It is not as if there have not been previous endeavours at writing the history of Mughal women, or even Nur Jahan. However, the works were deeply embedded in the perspectives of their times. We come across terms such as ‘Petticoat government’ used by Vincent Smith, not for Nur Jahan, but in general for the influence women exerted in the background in Akbar’s court (Smith 1917). Not only is it extremely problematic, but reduced women’s political ambitions to mere harem intrigues. It was Beni Prasad who initially gave attention to Nur Jahan, as Jahangir’s consort, in his biography (Prasad 1922). Even Jahangir has not been portrayed in the complex way he ought to be, and his memoir not given due scholarly attention, until recently. Although Beni Prasad does portray Nur Jahan as a part of the political coterie (junta), it is against the backdrop of the popular trope of a weak, opium addict ruler whose wife then takes charge of power. EB Findly’s work in the early 90s attempted an entire text on Nur Jahan. However, it started as an earnest ‘attempt to recover Nur Jahan’s lost reputation’ (Findly 1993, 06). Empress however, seeks to write a biography, retrieve the personhood, and write the history of a woman who it claims nurtured a political ambition of consolidating her power. Lal actually goes on to claim Nur’s ascent to the position of a co-sovereign, as ‘no other woman in Mughal India had embodied power through official signs of sovereignty such as issuing important orders under her own signature (p. 142). She signs as Nur Jahan Padshah Begum, and not in a familial role as women did before and after her.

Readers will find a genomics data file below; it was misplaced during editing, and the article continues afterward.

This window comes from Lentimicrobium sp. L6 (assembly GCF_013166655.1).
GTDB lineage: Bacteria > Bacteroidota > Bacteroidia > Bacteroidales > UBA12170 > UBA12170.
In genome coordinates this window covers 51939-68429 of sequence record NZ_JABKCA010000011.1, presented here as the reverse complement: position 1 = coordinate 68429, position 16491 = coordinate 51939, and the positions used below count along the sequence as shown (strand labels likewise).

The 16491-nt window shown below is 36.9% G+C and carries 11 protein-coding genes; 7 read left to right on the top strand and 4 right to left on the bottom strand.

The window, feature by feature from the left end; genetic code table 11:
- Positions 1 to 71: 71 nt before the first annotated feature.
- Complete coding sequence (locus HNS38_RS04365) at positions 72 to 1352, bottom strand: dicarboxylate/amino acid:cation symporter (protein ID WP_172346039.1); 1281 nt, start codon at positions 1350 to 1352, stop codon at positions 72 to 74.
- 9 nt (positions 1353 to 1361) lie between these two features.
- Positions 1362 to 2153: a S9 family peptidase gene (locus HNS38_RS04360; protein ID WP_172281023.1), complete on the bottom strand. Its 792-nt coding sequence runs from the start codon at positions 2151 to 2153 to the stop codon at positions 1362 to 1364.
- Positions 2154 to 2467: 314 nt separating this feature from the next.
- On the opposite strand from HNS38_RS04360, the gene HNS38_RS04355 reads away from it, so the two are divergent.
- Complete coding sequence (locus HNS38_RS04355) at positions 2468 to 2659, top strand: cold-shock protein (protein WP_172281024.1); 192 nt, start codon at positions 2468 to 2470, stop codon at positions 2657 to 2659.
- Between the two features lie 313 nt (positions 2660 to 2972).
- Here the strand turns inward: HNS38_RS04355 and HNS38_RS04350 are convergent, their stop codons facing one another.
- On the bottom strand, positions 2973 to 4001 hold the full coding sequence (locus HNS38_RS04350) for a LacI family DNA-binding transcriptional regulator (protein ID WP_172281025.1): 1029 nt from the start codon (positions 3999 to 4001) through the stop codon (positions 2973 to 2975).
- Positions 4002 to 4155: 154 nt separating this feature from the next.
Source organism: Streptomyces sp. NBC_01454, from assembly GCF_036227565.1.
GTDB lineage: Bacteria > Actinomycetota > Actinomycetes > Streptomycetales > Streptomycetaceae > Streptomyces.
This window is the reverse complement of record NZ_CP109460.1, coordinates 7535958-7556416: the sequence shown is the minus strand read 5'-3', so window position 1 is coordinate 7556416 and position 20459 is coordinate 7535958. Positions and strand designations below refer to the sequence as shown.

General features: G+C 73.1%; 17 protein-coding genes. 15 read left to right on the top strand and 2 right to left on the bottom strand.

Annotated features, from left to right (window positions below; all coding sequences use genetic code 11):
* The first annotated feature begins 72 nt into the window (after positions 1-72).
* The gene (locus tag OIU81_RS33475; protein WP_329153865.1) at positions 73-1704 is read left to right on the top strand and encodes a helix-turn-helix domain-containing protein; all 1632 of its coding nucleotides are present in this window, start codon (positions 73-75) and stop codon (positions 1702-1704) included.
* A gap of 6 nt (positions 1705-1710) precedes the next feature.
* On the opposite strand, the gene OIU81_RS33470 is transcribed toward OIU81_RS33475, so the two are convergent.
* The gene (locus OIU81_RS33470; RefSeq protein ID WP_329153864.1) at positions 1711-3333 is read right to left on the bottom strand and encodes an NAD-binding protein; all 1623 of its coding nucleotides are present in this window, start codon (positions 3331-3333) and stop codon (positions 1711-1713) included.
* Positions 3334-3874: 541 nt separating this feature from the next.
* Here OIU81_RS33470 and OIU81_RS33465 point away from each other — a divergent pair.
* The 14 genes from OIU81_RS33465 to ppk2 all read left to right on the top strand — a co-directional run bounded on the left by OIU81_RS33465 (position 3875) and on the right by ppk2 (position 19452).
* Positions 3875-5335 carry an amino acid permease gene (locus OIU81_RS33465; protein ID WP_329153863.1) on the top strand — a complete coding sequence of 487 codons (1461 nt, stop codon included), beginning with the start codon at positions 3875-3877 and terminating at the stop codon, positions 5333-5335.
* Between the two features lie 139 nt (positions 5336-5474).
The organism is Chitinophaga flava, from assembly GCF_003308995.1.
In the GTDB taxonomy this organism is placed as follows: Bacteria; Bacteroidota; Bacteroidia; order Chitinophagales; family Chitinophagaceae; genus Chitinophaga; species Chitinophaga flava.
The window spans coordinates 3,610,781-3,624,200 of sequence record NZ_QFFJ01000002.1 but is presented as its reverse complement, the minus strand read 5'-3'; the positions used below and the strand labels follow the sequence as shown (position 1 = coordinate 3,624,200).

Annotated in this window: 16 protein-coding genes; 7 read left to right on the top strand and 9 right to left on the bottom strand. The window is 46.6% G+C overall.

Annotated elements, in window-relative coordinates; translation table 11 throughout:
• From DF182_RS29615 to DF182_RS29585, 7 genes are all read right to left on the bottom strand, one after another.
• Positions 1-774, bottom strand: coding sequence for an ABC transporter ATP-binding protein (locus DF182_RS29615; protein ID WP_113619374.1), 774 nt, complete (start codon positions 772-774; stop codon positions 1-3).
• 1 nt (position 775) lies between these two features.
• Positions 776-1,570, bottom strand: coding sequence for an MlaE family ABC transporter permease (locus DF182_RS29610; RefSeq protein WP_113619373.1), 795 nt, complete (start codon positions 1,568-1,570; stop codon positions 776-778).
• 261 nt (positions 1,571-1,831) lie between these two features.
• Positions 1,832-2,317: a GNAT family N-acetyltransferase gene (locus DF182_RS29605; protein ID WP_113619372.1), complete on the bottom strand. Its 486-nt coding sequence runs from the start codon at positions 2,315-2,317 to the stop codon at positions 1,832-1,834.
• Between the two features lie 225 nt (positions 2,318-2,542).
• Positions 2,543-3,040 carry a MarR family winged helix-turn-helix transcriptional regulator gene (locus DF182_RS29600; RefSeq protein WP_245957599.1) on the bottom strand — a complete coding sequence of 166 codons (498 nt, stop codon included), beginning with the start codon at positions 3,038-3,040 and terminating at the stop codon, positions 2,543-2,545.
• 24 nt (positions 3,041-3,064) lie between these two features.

The book does not shy away from calling itself creative, but for me as a historian who works on women’s history, its creativity lies only in the way in which, their voices are retrieved by contextualizing them. Imperial dynasty and spiritual connect as central to understanding the political legitimization of Islamicate empires in South Asia has been attempted by various scholars—Sunil Kumar, Harbans Mukhia, Stephen Blake, Stephen Dale, Lisa Balabanlilar and Afzar Moin among others. Ruby Lal attempts something similar when she puts together the historical context, cultural milieu, social norms, and gendered boundaries of the heavily Persianized Mughal empire, as she sketches the personhood of Nur Jahan against this backdrop. The fantastical records and myths of Nur Jahan’s birth coincide with a turnaround in her family’s fortunes as they migrated to Hindustan in search for ‘not only material comfort but the hope for freedom of thought’(p. 19).
Similarly, the book situates Nur against the circumstances and personalities of people who certainly contributed to the life she lived. However, the book offers a careful, layered, and complex understanding of Nur Jahan’s rise to power, without vilifying her political aspirations. Instead, it highlights various aspects of her personality—her political acumen, agency, concern for daughter, love and a certain playfulness with Jahangir—all find mention here. The work brings out how both Jahangir and Nur Jahan, were acutely aware of the sphere of power they were creating together. The Mughal association with light was not new, with both political as well as spiritual connect; and the term light, interestingly is present in both their names. Lal highlights these aspects to emphasize the unique position held by Nur. ‘The Light-enhancing garden (Nurafza Bagh) of Srinagar became another emblem of the Emperor’s connection to Nur, a way for Jahangir to honour their common name and joint rule. And the trend would continue’ (pp. 159-160).
Lal, Ruby. 2005. Domesticity and Power in the Early Mughal World . New York.: Cambridge University Press.
Sharma, Sunil. 2009. ‘From Aesha to Nur Jahan: The Shaping of a Classical Persian Poetic Canon of Women.’ Journal of Persianate Studies 2, 148-164.
Smith, Vincent. 1917. Akbar, The Great Mogul, 1542-1605. Oxford: Clarendon Press.
Prasad, Beni. 1922. History of Jahangir. Allahabad: The Indian Press Pvt. Ltd.
Findly, Ellison Banks. 1993. Nur Jahan, Empress of Mughal India. New York: Oxford University Press.
Ruchika Sharma is Assistant Professor in the Department of History, Gargi College, University of Delhi, Delhi.